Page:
Two interesting questions are addressed in a focal-point computational study of t-butyl radical and the t-butyl anion from the Schaefer group.1 First, is the radical planar? EPR and PES studies from the 1970s indicate a pyramidal structure, with an inversion barrier of only 0.64 kcal mol-1. The CCSD(T)/cc-pCVTZ optimized structure of t-butyl radical shows it to be pyramidal with the out-of-plane angle formed by one methyl group and the other three carbons of 22.9°, much less than the 54.7° of a perfect tetrahedron. Focal point analysis give the inversion barrier 0.74 kcal mol-1, in outstanding agreement with experiment.
Second, what is the electron affinity (EA) of the t-butyl radical? Schleyer raised the concern that the alkyl anions may be unbound, and suggested that the electron affinity of t-butyl radical was -9.6 kcal mol-1; in other words, the anion is thermodynamically unstable. This focal-point study shows just how sensitive the EA is to computational method. The HF/CBS value of the EA is -39.59 kcal mol-1 (unbound anion), but the MP2/CBS value is +41.57 kcal mol-1 (bound anion!). The CCSD/aug-cc-pVQZ value is -8.92 while the CCSD(T)/aug-cc-pVQZ value is +4.79 kcal mol-1. The estimated EA at CCSDT(Q)/CBS is -1.88 kcal mol-1, and inclusion of correction terms (including ZPE and relativistic effect) gives a final estimate of the EA as -0.48 kcal mol-1, or a very weakly unbound t-butyl anion. It is somewhat disconcerting that such high-level computations are truly needed for some relatively simple questions about small molecules.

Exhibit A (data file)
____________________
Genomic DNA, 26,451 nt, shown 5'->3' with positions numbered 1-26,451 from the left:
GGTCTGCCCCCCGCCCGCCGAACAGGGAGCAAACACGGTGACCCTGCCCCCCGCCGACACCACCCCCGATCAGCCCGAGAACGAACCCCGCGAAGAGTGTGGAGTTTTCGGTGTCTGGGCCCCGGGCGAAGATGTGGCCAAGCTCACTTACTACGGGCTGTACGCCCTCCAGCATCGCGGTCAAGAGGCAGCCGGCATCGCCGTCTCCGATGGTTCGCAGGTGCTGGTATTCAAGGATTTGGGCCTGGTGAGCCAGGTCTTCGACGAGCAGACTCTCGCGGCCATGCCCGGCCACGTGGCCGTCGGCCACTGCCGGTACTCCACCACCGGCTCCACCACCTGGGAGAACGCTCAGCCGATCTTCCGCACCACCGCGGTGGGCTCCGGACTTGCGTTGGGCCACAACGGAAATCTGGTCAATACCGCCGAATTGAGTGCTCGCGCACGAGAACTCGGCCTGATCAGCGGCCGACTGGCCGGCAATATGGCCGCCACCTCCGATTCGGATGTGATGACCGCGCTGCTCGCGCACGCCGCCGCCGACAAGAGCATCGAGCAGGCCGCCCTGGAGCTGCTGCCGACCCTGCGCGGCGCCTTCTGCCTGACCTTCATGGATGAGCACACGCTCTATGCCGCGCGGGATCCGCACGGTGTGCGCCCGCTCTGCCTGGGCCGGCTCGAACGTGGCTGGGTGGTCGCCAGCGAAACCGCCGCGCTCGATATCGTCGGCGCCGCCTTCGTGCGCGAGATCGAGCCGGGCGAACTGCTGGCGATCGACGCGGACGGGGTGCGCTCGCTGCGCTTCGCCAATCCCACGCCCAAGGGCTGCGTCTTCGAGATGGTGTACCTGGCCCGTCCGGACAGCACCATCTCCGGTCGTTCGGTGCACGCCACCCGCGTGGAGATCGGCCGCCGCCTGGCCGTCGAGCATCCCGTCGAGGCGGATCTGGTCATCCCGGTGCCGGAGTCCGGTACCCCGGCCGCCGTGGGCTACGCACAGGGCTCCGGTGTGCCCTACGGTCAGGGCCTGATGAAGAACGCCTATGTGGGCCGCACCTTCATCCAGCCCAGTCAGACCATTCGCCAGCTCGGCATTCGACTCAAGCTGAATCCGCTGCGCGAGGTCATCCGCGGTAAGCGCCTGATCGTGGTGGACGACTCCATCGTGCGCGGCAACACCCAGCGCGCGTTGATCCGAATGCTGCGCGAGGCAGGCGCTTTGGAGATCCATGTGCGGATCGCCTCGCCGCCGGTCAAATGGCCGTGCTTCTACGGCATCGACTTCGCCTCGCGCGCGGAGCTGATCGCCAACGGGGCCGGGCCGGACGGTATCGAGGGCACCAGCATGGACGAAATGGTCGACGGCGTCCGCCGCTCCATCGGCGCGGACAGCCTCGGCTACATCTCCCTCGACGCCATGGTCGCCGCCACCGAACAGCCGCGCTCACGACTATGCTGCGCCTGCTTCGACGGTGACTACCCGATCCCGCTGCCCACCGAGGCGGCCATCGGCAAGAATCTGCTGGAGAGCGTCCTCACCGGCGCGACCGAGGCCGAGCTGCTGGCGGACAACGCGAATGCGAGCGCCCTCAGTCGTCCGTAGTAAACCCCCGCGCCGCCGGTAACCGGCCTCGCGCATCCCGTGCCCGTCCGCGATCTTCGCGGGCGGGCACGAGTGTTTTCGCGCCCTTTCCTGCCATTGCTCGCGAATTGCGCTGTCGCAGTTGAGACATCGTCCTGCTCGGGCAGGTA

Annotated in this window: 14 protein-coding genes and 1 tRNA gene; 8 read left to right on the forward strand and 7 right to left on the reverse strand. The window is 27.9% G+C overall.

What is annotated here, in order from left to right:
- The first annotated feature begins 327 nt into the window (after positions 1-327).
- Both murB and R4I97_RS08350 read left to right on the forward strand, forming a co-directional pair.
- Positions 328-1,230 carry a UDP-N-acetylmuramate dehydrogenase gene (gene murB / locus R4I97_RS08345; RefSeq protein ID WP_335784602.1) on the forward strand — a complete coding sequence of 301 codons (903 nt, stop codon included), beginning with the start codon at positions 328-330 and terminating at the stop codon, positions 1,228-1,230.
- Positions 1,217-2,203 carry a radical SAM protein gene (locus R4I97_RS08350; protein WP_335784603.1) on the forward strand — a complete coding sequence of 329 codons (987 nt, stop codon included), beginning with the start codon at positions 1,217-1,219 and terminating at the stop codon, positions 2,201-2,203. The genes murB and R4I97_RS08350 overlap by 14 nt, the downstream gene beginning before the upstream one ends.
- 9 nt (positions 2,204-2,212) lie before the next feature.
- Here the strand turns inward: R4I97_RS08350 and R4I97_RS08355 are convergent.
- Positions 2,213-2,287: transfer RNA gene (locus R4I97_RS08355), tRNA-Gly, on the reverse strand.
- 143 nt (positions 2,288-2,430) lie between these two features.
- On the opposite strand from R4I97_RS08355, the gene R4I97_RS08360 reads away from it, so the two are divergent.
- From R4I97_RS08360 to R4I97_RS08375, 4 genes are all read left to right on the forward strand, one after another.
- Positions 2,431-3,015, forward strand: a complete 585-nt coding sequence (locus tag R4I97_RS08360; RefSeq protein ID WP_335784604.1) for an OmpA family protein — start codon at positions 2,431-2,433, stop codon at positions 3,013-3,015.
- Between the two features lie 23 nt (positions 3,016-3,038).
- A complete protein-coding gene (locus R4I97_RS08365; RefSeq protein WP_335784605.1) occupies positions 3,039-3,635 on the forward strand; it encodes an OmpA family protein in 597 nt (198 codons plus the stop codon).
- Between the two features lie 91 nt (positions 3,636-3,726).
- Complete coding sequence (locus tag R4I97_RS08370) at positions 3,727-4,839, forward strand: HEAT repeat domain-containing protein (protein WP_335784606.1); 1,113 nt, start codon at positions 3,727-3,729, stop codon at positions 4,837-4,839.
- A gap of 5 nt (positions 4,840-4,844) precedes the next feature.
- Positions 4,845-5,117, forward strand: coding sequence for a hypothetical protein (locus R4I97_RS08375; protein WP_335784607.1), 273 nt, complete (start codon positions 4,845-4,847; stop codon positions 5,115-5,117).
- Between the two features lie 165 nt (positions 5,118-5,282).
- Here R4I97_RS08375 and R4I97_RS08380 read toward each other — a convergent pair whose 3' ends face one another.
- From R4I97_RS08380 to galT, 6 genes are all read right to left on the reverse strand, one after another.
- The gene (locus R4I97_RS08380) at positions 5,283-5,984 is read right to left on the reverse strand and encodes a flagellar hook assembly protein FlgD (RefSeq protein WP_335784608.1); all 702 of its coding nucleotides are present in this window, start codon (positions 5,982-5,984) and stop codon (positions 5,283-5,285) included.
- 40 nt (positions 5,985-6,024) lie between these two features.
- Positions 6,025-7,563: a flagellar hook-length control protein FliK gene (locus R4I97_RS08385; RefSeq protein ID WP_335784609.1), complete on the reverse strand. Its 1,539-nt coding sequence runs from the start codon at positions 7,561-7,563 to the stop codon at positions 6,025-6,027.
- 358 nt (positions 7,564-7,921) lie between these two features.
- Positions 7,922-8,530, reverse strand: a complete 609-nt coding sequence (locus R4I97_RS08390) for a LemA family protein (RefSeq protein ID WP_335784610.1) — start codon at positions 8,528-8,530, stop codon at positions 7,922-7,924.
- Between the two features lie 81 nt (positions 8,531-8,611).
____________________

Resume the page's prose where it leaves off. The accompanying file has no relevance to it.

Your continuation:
(1) Sokolov, A. Y.; Mittal, S.; Simmonett, A. C.; Schaefer, H. F. "Characterization of the t-Butyl Radical and Its Elusive Anion," J. Chem. Theory Comput. 2012, 8, 4323-4329, DOI: 10.1021/ct300753d.